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1.  A Pooled Analysis of Alcohol Consumption and Risk of Multiple Myeloma in the International Multiple Myeloma Consortium 
Background
Recent findings suggest that alcohol consumption may reduce risk of multiple myeloma (MM).
Methods
To better understand this relationship, we conducted an analysis of six case-control studies participating in the International Multiple Myeloma Consortium (1,567 cases, 7,296 controls). Summary odds ratios (ORs) and 95% confidence intervals (CI) relating different measures of alcohol consumption and MM risk were computed by unconditional logistic regression with adjustment for age, race, and study center.
Results
Cases were significantly less likely than controls to report ever drinking alcohol (men: OR 0.72, 95% CI 0.59-0.89, women: OR 0.81, 0.68-0.95). The inverse association with MM was stronger when comparing current to never drinkers (men: OR=0.57, 95% CI 0.45-0.72, women: OR=0.55, 95% CI 0.45-0.68), but null among former drinkers. We did not observe an exposure-response relationship with increasing alcohol frequency, duration or cumulative lifetime consumption. Additional adjustment for body mass index, education, or smoking did not affect our results; and the patterns of association were similar for each type of alcohol beverage examined.
Conclusions
Our study is, to our knowledge, the largest of its kind to date, and our findings suggest that alcohol consumption may be associated with reduced risk of MM.
Impact
Prospective studies, especially those conducted as pooled analyses with large sample sizes, are needed to confirm our findings and further explore whether alcohol consumption provides true biologic protection against this rare, highly fatal malignancy.
doi:10.1158/1055-9965.EPI-13-0334
PMCID: PMC3769449  PMID: 23964064
2.  Hepatitis C and Non-Hodgkin Lymphoma Among 4784 Cases and 6269 Controls From the International Lymphoma Epidemiology Consortium 
Background & Aims
Increasing evidence points towards a role of hepatitis C virus (HCV) infection in causing malignant lymphomas. We pooled case-control study data to provide robust estimates of the risk of non-Hodgkin’s lymphoma (NHL) subtypes after HCV infection.
Methods
The analysis included 7 member studies from the International Lymphoma Epidemiology Consortium (InterLymph) based in Europe, North America, and Australia. Adult cases of NHL (n = 4784) were diagnosed between 1988 and 2004 and controls (n = 6269) were matched by age, sex, and study center. All studies used third-generation enzyme-linked immunosorbent assays to test for antibodies against HCV in serum samples. Participants who were human immunodeficiency virus positive or were organ-transplant recipients were excluded.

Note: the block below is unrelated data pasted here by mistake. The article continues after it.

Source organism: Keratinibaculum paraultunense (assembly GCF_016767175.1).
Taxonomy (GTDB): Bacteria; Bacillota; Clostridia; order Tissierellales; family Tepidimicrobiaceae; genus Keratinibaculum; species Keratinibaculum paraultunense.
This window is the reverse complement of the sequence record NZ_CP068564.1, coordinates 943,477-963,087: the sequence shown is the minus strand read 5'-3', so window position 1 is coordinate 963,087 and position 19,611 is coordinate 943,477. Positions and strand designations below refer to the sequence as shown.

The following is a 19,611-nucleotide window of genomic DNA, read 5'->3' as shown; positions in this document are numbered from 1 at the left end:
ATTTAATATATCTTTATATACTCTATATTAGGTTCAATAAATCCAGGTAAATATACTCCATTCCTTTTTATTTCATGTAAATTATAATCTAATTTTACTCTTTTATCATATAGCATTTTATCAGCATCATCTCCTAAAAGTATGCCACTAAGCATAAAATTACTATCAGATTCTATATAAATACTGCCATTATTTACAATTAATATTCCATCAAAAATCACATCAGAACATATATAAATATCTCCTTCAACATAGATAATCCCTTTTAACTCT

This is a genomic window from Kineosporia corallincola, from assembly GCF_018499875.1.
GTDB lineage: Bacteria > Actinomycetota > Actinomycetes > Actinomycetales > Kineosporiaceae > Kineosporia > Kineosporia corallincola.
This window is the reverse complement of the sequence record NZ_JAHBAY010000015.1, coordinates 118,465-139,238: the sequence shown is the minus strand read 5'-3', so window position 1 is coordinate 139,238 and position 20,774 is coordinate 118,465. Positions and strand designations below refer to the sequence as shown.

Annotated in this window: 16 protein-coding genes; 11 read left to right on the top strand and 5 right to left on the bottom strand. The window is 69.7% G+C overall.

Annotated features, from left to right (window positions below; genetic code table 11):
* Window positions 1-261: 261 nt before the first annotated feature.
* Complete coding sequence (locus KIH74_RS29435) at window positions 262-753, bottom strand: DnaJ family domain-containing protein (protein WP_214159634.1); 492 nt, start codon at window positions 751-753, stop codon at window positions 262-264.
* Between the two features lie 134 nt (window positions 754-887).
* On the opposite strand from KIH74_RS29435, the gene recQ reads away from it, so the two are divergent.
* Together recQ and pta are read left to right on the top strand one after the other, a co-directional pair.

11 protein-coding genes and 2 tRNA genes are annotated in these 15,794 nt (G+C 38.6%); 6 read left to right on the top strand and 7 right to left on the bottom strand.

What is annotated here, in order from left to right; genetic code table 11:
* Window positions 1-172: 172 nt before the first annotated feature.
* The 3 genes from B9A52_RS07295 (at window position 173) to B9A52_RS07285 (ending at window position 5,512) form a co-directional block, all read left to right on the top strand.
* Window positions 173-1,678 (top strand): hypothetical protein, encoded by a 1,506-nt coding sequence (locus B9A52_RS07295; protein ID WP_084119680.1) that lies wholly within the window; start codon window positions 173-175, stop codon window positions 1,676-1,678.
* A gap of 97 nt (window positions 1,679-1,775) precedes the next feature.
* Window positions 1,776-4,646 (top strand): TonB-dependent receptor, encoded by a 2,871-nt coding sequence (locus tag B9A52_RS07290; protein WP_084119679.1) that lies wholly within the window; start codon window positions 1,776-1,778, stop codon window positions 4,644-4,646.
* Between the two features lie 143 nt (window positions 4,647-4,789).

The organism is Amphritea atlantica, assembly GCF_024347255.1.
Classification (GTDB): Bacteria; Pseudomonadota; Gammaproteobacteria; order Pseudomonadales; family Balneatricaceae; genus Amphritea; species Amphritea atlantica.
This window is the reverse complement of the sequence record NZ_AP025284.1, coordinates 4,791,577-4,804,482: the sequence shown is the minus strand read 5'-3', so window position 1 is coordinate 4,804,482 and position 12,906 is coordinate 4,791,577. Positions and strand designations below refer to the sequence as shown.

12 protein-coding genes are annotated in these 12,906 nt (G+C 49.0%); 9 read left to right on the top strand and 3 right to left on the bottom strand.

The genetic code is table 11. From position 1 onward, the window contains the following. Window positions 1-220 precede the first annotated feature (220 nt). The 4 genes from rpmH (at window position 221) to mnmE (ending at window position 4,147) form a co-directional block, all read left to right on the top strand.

Results
HCV infection was detected in 172 NHL cases (3.60%) and in 169 (2.70%) controls (odds ratio [OR], 1.78; 95% confidence interval [CI], 1.40–2.25). In subtype-specific analyses, HCV prevalence was associated with marginal zone lymphoma (OR, 2.47; 95% CI, 1.44–4.23), diffuse large B-cell lymphoma (OR, 2.24; 95% CI, 1.68–2.99), and lymphoplasmacytic lymphoma (OR, 2.57; 95% CI, 1.14–5.79). Notably, risk estimates were not increased for follicular lymphoma (OR, 1.02; 95% CI, 0.65–1.60).
Conclusions
These results confirm the association between HCV infection and NHL and specific B-NHL subtypes (diffuse large B-cell lymphoma, marginal zone lymphoma, and lymphoplasmacytic lymphoma).
doi:10.1016/j.cgh.2008.02.011
PMCID: PMC3962672  PMID: 18387498
3.  A functional TNFRSF5 polymorphism and risk of non-Hodgkin lymphoma, a pooled analysis 
Interaction between CD40 and its ligand, CD154, has a key function in immune regulation. Recent experimental data support a role of deregulated CD40 signalling in lymphomagenesis. Data from earlier studies that are part of this pooling study implicate a functional polymorphism (−1C>T, rs1883832) in the TNFRSF5 gene encoding CD40 in the etiology of follicular lymphoma. Here, the association of this variant with non-Hodgkin lymphoma (NHL) risk was replicated in a European multicenter study of 855 NHL cases and 1,206 controls. In the combined analysis of 2,617 cases and 3,605 controls, carrying the TT genotype was associated with an increased risk for all NHL (OR = 1.4; p for linear trend = 0.00009), diffuse large B-cell lymphoma (OR = 1.6; p for linear trend = 0.002) and follicular lymphoma (OR = 1.6; p for linear trend = 0.001). These data suggest a possible role of this functional polymorphism in lymphomas originating within the germinal center.